(AP) - Significant accumulations. Stranded travelers. Snow emergencies.
After a mostly dry winter, Minnesotans were reacquainting themselves with the winter lingo Sunday after a slow-moving snowstorm dumped depths in the double digits across much of the state.
"We kind of forgot what this was like," said Todd Krause, a meteorologist at the National Weather Service in Chanhassen.
Accumulations generally ranged between 8 and 15 inches in most places, with lingering snow continuing to fall well into Sunday. Many areas were likely to break records for biggest-ever February snowfall.
The storm slowed road and air travel, forcing the closure of the Minneapolis-St. Paul for several hours Saturday.
Airport spokesman Pat Hogan said Sunday that two of three runways were up and running again, but he said many travelers would continue to experience delays.
Authorities reported nearly 500 traffic accidents, but no fatalities as of Sunday. Authorities said it was lucky that the storm hit over the weekend, making it easier for people to simply stay home and avoid the snow-clotted roads. Hundreds of snowplows were working Sunday to clear roads and highways.
A man found partially frozen to the pavement in a residential part of Chaska died Sunday at Hennepin County Medical Center.
Sean Patrick Humphrey turned 19 Sunday. Police said he had no hat, coat or gloves when he apparently fell and hit his head on the curb.
However, Sgt. Mike Duzan said, police weren't sure yet whether his death was caused by the storm. Temperatures were in the upper 20s, and the area had received some freezing rain and a dusting of snow.
Duzan said they didn't know what caused him to fall, if that's was indeed what happened, and that the cause of death hadn't been determined.
A snowplow driver found Humphrey just before 5 a.m Saturday. Authorities said he was there at least a couple hours, and his core body temperature was 77 degrees when he was first taken to the hospital.
Police didn't suspect foul play, but Duzan said it still wasn't clear Sunday night he was doing out, and that police hoped to hear from anyone who might have information on his whereabouts Friday night and early Saturday.
Heavy snow and ice snapped power lines in many parts of southeastern Minnesota, leading to widespread power outages late Saturday.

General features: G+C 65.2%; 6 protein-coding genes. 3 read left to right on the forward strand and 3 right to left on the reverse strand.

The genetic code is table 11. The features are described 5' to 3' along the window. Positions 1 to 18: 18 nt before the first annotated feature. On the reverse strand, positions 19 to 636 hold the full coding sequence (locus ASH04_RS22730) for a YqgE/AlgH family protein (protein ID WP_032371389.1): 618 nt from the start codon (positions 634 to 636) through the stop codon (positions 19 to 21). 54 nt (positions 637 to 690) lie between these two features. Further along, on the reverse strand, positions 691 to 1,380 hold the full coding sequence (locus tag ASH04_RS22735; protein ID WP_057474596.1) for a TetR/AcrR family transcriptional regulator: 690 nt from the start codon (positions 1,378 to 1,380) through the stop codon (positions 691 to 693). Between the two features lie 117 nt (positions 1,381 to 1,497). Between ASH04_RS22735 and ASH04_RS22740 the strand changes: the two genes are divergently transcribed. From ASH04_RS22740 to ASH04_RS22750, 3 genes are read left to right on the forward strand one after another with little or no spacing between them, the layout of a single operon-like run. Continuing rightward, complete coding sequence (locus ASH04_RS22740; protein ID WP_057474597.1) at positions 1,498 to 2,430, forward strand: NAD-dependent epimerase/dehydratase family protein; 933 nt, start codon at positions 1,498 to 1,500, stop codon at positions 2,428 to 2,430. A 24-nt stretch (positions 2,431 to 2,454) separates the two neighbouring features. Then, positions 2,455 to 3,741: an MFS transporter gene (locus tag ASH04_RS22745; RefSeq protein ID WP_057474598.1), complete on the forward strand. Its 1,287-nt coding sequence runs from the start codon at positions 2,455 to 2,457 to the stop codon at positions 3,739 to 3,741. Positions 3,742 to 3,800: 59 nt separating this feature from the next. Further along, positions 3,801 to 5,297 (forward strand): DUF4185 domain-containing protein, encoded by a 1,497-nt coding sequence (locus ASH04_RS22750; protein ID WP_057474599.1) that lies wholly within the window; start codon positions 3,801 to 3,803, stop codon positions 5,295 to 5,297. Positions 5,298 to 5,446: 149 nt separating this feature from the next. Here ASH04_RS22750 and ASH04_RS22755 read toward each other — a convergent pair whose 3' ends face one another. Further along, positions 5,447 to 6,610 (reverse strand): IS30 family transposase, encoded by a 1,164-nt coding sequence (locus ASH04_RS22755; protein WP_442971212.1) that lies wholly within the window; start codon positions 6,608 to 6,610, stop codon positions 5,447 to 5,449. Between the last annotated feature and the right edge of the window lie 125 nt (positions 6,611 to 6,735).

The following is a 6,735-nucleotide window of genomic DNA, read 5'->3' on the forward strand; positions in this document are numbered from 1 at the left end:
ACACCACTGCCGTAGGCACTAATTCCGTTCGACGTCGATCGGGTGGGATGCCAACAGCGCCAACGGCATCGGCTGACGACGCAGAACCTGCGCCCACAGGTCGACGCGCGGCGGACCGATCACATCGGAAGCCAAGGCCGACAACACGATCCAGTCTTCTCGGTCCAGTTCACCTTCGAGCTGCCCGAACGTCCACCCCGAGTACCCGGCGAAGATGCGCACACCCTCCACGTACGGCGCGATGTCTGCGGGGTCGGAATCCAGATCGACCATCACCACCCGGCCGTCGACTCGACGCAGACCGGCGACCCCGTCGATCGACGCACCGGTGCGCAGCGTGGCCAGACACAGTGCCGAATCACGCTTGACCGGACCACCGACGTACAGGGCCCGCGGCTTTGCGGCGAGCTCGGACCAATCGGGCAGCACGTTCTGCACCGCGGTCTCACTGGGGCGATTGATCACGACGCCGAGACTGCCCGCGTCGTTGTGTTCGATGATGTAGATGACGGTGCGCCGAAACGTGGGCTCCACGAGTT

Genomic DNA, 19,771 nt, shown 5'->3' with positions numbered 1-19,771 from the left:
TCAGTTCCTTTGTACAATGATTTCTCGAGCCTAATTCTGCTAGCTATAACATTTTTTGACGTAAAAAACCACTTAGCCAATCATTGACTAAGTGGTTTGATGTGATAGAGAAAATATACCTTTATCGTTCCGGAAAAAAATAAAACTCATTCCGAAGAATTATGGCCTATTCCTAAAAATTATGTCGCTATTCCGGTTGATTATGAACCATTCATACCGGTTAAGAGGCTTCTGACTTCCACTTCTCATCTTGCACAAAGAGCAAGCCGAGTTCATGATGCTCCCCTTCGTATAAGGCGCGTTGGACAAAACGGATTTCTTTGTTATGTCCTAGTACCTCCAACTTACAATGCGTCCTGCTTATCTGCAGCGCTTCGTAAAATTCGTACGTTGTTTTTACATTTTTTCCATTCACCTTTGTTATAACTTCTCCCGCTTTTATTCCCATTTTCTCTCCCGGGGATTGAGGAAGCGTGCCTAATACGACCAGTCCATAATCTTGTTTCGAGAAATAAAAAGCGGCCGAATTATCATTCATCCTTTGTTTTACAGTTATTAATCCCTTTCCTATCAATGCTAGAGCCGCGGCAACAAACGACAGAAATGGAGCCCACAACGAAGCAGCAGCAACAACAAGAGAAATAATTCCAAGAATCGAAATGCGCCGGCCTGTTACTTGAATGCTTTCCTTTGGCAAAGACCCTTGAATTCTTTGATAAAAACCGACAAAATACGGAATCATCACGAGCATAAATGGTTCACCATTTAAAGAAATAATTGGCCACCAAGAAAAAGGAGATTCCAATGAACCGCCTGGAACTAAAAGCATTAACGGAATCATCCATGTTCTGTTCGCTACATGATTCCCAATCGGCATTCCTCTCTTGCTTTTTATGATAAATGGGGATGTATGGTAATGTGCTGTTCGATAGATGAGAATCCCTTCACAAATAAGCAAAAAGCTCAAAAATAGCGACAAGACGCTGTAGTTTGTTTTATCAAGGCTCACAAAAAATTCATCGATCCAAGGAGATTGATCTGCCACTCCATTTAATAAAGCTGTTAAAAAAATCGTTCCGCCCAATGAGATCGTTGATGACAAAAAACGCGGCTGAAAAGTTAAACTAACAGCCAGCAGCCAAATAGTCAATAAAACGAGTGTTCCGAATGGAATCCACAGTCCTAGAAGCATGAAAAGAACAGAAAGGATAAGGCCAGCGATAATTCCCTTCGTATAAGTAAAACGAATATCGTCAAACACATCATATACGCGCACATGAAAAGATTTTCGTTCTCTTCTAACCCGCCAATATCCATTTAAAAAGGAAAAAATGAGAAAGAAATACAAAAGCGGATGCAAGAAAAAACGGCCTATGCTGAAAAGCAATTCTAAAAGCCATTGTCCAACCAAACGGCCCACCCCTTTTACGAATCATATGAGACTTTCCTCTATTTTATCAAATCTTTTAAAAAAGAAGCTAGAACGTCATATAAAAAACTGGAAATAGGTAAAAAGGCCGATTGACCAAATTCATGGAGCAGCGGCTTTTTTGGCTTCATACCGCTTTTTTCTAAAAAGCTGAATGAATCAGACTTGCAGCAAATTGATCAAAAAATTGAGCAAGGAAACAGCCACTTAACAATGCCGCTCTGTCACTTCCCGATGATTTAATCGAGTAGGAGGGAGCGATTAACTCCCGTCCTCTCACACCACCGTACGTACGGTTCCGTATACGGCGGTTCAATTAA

Most of the power had been restored by Sunday morning, though about 2,500 customers of Freeborn-Mower Cooperative Services were still without power, and the co-op said it would likely take a couple days to restore power to all of them.
Several parts of the state were hit hardest. Winona and the southeastern corner of the state were tallying up to two full feet of snow for the weekend - a foot on Friday into Saturday, and another 24 hours later.
Winona hotels were turning away guests both nights. The Holiday Inn was allowing stranded travelers to sleep on couches, cots and even the floor, exhausting its supply of extra blankets and pillows.
"We just tried to fit people in as much as we could," hotel employee Chrissy Rybarczyk said.
Near Lewiston, dairy farmer Jean Rowekamp said a barn roof collapsed while cattle were inside.
"There were some trapped. I don't know how many, were in there," she said. "They did get them out."
Rowekamp said some of the cattle were injured, but she'd have to wait and see how they fare in the coming days. The farm has about 200 milking cows. It took about six hours to clean out the barn and remove enough debris to allow the cows back inside.
While the snowfall was tapering by Sunday afternoon, Krause said another storm was shaping up that could give the state more snow by Wednesday or Thursday.
"But it's certainly not going to be anything like we've seen this weekend," Krause said.
(Copyright 2007 by The Associated Press. All Rights Reserved.)